Ho the Biology of Fear affects your ability to successfully build your dreams

In my book, fearLESS, I talk a little bit about the biology of fear. And for the purposes of the book, and when it comes to how your fears affect your ability to successfully build your dreams, there are only two things you really need to know:

  1. The amygdalae, are small almond-shaped structures within your brain. They constantly scan the information your senses pick up for signs of danger, and when they see something they don’t like they sound an alarm that triggers all sorts of stress hormones to pour through your body. These are the hormones that cause all the standard fear responses that we experience: the pounding heart, the dry mouth, the clammy hands, etc.
  2. The amygdalae do not differentiate between real and imagined threats.

This last point is very important, because it means that if you think about or imagine something frightening – for example, standing up to speak in front of a room full of people – your body will react to those mental cues in exactly the same way that it would to the actual, physical experience of having it happen.

So, it doesn’t matter whether you’re actually experiencing something threatening or if you’re just thinking about something scary – your mind, your body, and all your systems are going to react the same way.

And this is significant because it means that, if you are constantly exposed to frightening news items about diseases, looming economic collapse, or potential terrorist threats, for example, that threat-detection system of yours never returns to stand-by mode.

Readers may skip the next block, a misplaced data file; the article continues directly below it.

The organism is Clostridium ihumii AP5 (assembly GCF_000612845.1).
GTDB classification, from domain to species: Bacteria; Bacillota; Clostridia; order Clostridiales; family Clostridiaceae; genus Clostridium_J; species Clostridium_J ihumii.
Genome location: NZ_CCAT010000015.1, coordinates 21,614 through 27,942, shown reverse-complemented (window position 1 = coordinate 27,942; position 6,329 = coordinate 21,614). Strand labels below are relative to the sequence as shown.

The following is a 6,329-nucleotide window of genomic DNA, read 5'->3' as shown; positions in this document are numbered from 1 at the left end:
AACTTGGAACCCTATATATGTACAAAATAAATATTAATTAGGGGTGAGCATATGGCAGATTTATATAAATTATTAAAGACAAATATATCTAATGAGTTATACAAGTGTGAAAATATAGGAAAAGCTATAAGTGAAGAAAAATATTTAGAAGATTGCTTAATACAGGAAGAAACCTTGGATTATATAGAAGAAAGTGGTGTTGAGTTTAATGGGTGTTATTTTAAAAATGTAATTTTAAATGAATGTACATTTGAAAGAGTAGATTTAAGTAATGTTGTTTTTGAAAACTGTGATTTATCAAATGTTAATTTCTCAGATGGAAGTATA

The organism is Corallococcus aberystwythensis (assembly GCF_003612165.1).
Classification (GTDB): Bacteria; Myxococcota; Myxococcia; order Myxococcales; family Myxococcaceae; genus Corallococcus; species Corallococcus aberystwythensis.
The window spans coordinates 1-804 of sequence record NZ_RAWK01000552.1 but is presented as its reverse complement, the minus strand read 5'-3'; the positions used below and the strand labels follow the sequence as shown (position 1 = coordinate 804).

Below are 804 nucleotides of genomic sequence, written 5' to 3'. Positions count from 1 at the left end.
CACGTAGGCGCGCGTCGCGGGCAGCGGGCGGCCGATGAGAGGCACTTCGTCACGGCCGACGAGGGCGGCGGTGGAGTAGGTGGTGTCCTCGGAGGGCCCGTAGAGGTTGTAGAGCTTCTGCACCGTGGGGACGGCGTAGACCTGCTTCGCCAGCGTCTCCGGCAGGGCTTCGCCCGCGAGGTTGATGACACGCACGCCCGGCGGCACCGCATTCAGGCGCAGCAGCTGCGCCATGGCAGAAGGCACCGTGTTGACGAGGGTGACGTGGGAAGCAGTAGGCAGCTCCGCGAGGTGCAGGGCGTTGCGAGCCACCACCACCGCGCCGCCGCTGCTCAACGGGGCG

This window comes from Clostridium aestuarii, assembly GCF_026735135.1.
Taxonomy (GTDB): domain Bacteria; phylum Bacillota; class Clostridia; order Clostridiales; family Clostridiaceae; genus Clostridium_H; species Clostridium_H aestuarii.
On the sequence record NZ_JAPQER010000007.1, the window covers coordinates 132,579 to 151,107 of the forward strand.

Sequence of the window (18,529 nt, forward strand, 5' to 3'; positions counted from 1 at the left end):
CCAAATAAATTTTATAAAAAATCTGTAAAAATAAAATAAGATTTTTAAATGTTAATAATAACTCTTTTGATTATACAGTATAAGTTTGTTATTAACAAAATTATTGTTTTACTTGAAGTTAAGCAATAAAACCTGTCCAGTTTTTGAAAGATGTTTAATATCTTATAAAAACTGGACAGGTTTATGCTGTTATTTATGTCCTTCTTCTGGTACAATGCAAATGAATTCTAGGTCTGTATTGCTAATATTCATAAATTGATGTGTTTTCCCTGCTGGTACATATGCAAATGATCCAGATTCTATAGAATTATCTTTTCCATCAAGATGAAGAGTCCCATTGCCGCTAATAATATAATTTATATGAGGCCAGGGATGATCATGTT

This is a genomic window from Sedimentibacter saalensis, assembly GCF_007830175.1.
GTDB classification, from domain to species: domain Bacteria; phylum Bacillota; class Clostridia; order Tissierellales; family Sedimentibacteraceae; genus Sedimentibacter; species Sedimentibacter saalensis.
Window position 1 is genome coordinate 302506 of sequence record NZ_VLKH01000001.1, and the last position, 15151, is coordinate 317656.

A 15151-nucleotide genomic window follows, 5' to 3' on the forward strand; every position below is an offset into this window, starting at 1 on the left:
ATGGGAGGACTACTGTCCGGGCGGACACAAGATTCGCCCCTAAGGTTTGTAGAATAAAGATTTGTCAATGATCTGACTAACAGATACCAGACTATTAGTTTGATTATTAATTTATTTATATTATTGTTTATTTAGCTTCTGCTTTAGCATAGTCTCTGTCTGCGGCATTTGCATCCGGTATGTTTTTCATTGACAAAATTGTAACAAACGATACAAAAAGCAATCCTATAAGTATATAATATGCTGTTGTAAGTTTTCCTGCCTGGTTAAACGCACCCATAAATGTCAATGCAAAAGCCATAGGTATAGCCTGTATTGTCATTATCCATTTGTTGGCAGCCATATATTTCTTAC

In modern society, our threat-detection systems are always in red-alert mode. #stress Click To Tweet

In modern society, we are pretty much always on red alert mode, as far as our bodies’ stress responses are concerned. (And if you are interested in learning more about all of that, by the way, you can find more details in my other book, Seven-Minute Stress Busters.)

Now, when it comes to our dreams, and all those fears that keep us from doing what it takes to go out and build those dreams, this psychological aspect is by far the most important one that we need to understand so that we can then work through those fears and move forward with our dreams and goals. What’s important here is that our dream-related fears are primarily a cognitive issue. They arise as a result of mistakes we make in how we interpret the world and the situations around us.

Stay tuned for next week’s video because we’re going to talk about one of the main consequences of this cognitive aspect of fear and how it can create those days we all dread where it seems like everything goes wrong.

photo credit: pixabay.com cc (modified by me)

Pin It on Pinterest

Share This